When people talk about trekking in Nepal, there's one question on everyone's lips. How high did you go? That's more than just bravado – with Nepal's tortuous topography, altitude is something you have to think about every day. Trails in Nepal climb higher than the summits of the tallest mountains in Europe, and conquering the high passes of the Himalaya is a badge of honour for any hiker worth their hiking boots.
Part of the glory of trekking in the Himalaya is how high you can go – because of the latitude, the snowline starts higher than the summits of many mountains further away from the Equator. However, this is not an environment to be take lightly, as the events in Annapurna National Park on 12 October 2014 tragically demonstrated. Dozens of trekkers perished after blizzards struck the upper stages of the Annapurna circuit in Nepal's worst ever trekking disaster. On any trek, it is essential to make sure you are properly equipped for the conditions, that you tell people where you are going and when you will be back, and that you monitor the weather and seek shelter promptly if conditions deteriorate.
So, what is it like to cross a Himalayan pass? Well, put ideas of knife-edge ridges out of your mind. Most passes in the Himalaya involve a slow, sustained ascent on one side, and a slow, sustained descent on the other. The climb will test your lungs and muscles to breaking point; the descent will do the same to your knees. False ridges abound, so you'll think you've reached the top, only to have your hopes dashed as another soaring ridge looms ahead. But you can't miss the actual passes – just look for the strings of fluttering prayer flags, left by generations of past trekkers and their Sherpa guides.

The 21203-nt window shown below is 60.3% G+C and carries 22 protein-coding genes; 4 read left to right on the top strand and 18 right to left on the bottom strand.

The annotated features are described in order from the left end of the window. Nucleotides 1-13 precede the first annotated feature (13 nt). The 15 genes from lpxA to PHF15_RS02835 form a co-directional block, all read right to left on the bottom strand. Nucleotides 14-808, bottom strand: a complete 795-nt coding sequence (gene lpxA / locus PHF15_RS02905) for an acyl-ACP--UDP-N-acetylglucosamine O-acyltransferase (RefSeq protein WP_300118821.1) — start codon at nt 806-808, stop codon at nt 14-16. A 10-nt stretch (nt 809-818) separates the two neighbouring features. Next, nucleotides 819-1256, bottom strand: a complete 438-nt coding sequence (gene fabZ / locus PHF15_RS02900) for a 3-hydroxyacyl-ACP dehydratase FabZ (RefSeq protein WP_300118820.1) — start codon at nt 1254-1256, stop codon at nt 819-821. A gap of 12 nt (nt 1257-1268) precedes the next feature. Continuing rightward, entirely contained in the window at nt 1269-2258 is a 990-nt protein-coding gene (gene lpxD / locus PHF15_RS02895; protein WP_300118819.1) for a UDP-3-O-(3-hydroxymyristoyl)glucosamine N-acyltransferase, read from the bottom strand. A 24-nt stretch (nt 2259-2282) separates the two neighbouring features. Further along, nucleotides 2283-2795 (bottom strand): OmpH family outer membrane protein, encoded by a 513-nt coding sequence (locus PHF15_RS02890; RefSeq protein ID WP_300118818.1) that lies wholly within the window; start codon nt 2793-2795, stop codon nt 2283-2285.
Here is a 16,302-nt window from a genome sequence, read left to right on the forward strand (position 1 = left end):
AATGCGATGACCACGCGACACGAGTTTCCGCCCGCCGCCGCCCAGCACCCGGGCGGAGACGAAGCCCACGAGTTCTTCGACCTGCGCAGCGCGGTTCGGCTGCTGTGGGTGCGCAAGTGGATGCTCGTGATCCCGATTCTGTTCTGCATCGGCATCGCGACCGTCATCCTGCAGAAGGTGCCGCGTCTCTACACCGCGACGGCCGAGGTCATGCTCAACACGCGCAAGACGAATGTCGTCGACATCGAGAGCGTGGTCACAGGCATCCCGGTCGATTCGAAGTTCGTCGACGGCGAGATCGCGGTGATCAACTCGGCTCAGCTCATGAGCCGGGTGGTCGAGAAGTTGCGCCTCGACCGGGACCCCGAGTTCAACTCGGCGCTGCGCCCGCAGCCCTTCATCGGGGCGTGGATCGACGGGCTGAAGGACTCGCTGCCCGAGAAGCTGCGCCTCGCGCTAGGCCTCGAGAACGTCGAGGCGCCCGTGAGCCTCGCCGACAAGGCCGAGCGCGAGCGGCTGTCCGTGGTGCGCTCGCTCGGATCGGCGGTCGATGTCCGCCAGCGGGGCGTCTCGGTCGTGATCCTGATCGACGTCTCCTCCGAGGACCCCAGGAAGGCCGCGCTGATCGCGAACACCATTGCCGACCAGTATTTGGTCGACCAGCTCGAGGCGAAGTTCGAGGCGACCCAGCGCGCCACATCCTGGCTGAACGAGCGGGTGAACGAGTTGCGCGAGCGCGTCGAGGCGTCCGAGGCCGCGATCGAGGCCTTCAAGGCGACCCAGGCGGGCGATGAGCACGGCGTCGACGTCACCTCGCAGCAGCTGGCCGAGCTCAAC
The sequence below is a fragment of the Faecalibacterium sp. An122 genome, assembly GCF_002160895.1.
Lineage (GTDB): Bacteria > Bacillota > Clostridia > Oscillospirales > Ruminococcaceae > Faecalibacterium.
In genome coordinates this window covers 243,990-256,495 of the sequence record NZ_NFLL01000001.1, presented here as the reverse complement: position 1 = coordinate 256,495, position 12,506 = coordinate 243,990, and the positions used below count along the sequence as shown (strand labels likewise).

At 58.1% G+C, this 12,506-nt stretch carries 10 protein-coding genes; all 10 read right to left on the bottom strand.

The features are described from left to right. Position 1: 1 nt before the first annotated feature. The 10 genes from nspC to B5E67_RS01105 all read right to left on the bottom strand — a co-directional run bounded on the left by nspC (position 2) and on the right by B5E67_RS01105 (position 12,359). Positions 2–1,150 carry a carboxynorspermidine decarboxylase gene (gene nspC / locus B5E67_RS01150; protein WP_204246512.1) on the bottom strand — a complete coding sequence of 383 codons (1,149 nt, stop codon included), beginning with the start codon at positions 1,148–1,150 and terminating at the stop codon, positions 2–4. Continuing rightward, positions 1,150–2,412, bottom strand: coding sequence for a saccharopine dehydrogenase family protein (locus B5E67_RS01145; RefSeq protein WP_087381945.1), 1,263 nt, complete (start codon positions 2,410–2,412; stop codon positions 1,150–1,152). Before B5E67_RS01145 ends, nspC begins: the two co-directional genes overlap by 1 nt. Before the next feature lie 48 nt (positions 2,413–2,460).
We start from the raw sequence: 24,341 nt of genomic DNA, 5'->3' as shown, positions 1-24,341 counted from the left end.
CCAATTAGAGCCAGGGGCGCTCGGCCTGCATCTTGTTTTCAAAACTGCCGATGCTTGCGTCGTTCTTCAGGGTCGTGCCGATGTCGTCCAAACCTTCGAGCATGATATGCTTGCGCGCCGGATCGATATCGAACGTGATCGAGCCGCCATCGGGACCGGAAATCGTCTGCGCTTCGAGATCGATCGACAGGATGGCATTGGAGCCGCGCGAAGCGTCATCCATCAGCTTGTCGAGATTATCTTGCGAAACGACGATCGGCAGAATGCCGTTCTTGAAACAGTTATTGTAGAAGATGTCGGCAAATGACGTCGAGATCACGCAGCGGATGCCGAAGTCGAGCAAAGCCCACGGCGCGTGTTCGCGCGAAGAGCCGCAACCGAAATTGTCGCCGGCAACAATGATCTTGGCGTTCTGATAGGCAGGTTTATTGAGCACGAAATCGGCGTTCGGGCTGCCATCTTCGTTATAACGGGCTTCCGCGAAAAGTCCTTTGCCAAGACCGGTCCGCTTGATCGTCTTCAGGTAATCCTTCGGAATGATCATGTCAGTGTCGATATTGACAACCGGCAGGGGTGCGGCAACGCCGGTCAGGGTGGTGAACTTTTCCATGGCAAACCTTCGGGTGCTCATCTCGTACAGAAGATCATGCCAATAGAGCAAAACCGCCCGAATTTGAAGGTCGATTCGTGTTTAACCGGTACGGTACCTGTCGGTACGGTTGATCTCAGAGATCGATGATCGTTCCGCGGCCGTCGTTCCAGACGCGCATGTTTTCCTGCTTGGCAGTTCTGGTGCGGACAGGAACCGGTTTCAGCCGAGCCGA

Those who successfully conquer the high passes of the Himalaya can join the exclusive club of high-altitude trekkers, and participate in the conversations that buzz around the bars of Thamel in Kathmandu. How did you feel at the top? Did you get any symptoms of AMS (Acute Mountain Sickness)? Did you take Diamox? More valuably, you'll gain the satisfaction of pitting yourself against a mighty natural obstacle and overcoming all the physical and psychological hurdles put in your way. For that reason if no other, the high passes of Nepal deserve a special place in the trekking hall of fame.
For locals, crossing the passes – or la – that link the valleys of the high Himalaya is a daily necessity, particularly in Solukhumbu, where human habitation extends all the way to the Khumbu icefall on the flanks of Mount Everest. The meltwater streams that drain from the world's highest mountains have carved a tortured landscape of interlinked valleys that zigzag south towards the Terai plains like fossilised lightning. To get from Valley A to Valley B, the only option – short of walking downhill for days to reach the nearest river confluence – is to go over the top. If you feel like taking on the challenge, try our pick of the most testing passes in Nepal.
While legions of trekkers charge north from Dughla to Everest Base Camp, a smaller contingent of dedicated trekkers veers west towards Gokyo, crossing the mighty Cho La, squeezed between the snowcapped summits of Lobuche (6135m) and Cholatse (6443m). This dramatic side trek breaks down into a scramble over loose boulders before emerging at the perfect, unblemished glacier which caps the pass. Bring sunglasses, and a wide-angle lens for the magnificent views back down the valley towards the perfectly-framed peak of Ama Dablam (6856m).